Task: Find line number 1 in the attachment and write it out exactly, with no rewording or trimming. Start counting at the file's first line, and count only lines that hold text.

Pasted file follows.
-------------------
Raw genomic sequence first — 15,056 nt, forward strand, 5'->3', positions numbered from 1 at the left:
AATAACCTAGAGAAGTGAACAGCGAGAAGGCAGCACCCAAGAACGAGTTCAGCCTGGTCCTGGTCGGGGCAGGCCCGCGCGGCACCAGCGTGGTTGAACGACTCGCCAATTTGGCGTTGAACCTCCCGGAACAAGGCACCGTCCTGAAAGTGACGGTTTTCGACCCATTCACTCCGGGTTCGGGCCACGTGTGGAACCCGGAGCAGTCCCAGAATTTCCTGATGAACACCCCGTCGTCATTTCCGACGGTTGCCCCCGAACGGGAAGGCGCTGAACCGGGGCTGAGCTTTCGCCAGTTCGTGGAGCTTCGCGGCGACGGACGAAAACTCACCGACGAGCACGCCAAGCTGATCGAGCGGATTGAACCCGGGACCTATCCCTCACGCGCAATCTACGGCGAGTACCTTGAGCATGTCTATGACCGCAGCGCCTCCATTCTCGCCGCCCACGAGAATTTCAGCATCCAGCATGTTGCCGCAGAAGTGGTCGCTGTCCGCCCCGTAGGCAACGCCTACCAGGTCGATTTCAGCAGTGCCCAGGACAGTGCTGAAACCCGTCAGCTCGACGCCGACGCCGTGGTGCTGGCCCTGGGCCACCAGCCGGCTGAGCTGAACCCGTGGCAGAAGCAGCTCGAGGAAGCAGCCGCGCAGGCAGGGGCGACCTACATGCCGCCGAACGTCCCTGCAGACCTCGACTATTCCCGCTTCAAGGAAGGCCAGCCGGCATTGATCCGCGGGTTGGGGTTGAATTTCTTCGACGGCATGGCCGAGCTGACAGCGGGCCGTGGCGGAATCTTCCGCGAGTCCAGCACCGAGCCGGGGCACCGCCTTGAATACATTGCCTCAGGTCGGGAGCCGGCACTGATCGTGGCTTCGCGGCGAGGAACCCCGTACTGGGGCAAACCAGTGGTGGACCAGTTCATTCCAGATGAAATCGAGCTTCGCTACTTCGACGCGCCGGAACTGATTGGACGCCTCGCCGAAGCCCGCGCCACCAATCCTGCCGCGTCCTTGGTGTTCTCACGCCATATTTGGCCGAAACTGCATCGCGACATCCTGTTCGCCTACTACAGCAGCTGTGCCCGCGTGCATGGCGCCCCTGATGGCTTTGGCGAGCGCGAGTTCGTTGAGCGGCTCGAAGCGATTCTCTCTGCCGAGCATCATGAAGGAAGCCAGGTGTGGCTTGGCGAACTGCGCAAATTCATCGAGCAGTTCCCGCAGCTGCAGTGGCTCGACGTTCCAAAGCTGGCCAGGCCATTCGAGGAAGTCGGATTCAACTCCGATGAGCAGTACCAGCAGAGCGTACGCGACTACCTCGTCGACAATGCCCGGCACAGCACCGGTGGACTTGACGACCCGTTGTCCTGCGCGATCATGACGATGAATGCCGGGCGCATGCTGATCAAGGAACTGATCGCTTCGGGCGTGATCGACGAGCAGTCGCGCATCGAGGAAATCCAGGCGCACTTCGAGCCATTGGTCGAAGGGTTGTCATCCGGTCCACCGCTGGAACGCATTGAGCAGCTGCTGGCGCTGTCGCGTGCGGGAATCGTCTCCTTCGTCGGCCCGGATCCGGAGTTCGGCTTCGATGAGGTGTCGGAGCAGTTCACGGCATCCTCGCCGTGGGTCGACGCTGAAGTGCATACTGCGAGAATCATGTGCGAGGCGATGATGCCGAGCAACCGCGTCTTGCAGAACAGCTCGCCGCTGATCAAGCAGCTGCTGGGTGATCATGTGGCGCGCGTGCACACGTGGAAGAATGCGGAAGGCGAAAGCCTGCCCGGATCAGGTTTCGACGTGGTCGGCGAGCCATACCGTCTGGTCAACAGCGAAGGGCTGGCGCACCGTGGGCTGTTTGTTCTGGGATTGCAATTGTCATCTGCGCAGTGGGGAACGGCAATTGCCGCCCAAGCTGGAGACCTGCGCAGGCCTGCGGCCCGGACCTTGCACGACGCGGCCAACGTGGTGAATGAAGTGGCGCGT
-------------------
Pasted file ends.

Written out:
Raw genomic sequence first — 15,056 nt, forward strand, 5'->3', positions numbered from 1 at the left: